Damages on agriculture caused by Mt. Taal’s eruption already cost P4.3 billion across four key industries in Region IV-A (CALABARZON). A record of 168,615 people were in 427 evacuation centers in Batangas last Saturday. However, these numbers decreased since authorities allowed residents to return to their homes for four hours to check on their belongings and feed livestock last Thursday.

BFAR previously announced that 15,000 metric tons of fish are at risk due to the eruption.

Although reduced activity was observed, scientists are still evaluating whether or not to lower the alert level of the volcano (currently in Alert Level 4, one level away from the highest alert level indicating an explosive eruption).

P1.6 billion were lost in the tilapia and bangus culture in the devastated areas around Taal, making the fisheries industry currently the most affected sector in agriculture.

THE DAMAGE ON AQUACULTURE

The Bureau of Fisheries and Aquatic Resources (BFAR) reports that at least 2,761 farmers depend on the Taal lake for livelihood. Noel Reyes, assistant secretary and spokesperson of the Department of Agriculture (DA), said that they are asking other regions to fill in the lack of supply in Metro Manila as 60 percent of their fish comes from Taal lake. The DA is also gathering support from Cordillera and Nueva Vizcaya to provide food to farmers.

Following the Department of Health’s warning to the public regarding health risks, BFAR said that fish from Taal lake is safe for consumption as long as it is fresh, caught alive, and thoroughly cleaned. Almost 6,000 fish cage owners of the Taal Lake Aquaculture Alliance, Inc. appealed to harvest the huge volume of fish they left upon evacuation.

Fish from Taal lake is now unsafe due to the amount of ashfall and volcanic debris in the water
The fisheries sector took the most damage from the eruption, losing around P1.61 billion in the tilapia and bangus culture

Volcanic earthquakes, according to the Philippine Seismic Network, are already at 714 (176 of which were at magnitude 1.2 to 4.1 and felt at intensities I to V). BFAR previously announced that 15,000 metric tons of fish are at risk due to the eruption. Once aquaculture operation resumes, the DA will provide tilapia, catfish, carp, ayungin, and shrimp fingerlings to damaged livelihood.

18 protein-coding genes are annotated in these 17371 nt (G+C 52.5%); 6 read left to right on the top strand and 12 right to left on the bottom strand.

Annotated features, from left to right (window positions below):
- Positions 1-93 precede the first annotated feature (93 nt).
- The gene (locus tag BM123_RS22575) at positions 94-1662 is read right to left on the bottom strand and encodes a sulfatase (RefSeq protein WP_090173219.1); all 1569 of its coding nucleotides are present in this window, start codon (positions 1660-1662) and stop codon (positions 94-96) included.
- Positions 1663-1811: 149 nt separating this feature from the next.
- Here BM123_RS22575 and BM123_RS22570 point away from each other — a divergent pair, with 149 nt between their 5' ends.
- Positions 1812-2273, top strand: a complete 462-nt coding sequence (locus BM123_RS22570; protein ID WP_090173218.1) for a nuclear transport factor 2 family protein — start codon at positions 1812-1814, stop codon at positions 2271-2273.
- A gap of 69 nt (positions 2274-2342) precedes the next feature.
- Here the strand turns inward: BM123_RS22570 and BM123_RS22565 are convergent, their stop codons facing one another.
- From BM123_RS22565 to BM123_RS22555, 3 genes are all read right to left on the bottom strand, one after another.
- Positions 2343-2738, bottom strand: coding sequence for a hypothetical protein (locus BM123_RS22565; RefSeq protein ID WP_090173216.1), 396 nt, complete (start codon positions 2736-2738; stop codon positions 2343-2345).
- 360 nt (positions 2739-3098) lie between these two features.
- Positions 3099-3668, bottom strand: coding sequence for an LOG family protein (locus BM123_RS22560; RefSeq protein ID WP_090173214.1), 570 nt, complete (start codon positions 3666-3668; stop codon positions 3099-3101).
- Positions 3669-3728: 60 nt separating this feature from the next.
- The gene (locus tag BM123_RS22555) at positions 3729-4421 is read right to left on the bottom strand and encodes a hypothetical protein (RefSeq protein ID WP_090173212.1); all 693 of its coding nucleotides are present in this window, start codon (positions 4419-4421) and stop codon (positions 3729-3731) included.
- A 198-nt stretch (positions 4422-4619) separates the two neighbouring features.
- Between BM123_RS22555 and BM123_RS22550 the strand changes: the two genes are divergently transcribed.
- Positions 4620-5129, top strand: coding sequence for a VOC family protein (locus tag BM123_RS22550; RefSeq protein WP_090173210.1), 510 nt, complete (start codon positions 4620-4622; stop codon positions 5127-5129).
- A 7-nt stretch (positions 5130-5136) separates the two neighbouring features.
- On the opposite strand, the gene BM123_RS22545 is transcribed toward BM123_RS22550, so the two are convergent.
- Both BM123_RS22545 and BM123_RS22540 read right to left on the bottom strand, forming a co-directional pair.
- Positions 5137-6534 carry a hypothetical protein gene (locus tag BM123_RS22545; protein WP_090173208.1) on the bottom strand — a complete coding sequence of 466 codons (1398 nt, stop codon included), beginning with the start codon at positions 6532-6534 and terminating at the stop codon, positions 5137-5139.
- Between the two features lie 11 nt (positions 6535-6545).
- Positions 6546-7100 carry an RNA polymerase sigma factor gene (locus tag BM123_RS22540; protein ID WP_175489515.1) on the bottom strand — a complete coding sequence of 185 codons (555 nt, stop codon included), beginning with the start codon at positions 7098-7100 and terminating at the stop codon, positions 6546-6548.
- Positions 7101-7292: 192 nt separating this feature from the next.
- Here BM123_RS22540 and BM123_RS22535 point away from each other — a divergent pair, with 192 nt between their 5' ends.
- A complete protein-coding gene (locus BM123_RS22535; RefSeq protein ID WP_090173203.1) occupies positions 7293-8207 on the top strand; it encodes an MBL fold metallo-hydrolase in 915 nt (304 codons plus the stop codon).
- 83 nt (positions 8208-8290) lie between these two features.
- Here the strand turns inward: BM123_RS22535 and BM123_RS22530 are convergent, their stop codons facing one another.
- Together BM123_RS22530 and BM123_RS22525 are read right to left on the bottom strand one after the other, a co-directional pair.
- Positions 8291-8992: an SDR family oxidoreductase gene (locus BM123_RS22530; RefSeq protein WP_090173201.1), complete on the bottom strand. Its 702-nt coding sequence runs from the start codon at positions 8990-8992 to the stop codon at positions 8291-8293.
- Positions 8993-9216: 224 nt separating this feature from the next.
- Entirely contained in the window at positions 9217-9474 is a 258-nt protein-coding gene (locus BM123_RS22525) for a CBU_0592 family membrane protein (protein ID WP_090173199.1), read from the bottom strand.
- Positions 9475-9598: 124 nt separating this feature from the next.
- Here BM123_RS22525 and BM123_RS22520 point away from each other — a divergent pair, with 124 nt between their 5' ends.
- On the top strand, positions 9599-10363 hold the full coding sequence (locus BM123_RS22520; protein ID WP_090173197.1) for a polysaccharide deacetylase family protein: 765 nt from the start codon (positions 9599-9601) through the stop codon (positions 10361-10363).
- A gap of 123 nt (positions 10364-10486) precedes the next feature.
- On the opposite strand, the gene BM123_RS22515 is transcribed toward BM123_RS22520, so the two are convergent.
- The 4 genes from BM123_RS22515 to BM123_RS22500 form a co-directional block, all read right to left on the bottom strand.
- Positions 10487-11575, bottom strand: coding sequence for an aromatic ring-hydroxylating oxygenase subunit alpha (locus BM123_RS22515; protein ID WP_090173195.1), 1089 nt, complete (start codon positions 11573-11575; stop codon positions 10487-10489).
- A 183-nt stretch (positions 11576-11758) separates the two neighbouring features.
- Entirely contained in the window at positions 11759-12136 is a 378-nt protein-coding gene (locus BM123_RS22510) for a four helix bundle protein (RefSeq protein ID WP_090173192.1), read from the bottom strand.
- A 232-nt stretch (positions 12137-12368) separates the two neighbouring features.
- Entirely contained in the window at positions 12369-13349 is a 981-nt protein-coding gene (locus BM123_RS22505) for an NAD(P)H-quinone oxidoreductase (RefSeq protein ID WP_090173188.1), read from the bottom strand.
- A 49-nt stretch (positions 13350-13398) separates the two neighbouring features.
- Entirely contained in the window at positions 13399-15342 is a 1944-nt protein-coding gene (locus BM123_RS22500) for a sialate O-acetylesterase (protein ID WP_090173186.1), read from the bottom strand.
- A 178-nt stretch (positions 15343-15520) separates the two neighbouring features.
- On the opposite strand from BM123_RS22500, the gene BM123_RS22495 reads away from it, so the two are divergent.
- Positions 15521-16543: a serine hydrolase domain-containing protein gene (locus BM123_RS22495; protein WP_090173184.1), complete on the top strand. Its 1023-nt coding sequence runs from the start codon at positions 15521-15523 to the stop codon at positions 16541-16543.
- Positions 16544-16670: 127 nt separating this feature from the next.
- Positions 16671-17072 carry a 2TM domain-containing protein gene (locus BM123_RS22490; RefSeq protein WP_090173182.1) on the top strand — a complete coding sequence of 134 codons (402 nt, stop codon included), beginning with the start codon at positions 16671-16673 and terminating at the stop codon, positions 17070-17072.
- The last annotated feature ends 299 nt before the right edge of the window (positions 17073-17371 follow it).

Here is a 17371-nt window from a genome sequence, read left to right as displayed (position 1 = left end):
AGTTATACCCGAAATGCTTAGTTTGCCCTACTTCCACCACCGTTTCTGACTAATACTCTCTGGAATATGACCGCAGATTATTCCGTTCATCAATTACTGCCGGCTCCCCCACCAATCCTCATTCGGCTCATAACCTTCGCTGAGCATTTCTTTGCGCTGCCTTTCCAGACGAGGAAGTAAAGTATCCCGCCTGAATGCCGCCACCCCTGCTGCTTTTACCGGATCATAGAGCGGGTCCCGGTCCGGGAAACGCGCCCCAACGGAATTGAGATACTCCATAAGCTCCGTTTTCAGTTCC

A RISING THREAT

The Philippine Institute of Volcanology and Seismology (Phivolcs) confirmed that there is a  rise of magma in the volcano, causing deformities in Mt. Taal and indicating a possible explosive eruption. Volcanic earthquakes are already numbered by the Philippine Seismic Network (PSN) to be at 714 (176 of which were at magnitude 1.2 to 4.1 and felt at intensities I to V).

Taal Volcano was reported to be in a calmer state in the past few days, releasing only steady steam emissions and “infrequent weak explosions.” However, volcanic activities underground still pose a greater threat. Phivolcs Director Renato Solidum said that the movement of magma underneath can cause fissures and cracks on the ground, as seen in some areas of Batangas, particularly Lemery, San Nicolas, Agoncillo and Talisay.

Volcanic earthquakes in Mt. Taal show signs of possible explosive eruption
Some towns in Batangas displayed cracks and fissures cause by the eruption of Mount Taal

Solidum also noted that Mt. Taal is continuously being “uplifted” or stretched (with the most part of it swelling and only the northeastern flank subsiding) and that the crater lake is being vaporized due to volcanic activity. Should a major eruption occur, ash columns higher than five kilometers will pose hazards to Laguna, Metro Manila, and some parts of Rizal and Quezon. 

The local demand for coffee is at 135 million kilograms a year, far from the 40 million kilograms that local farmers are currently producing.

THE STATE OF KAPENG BARAKO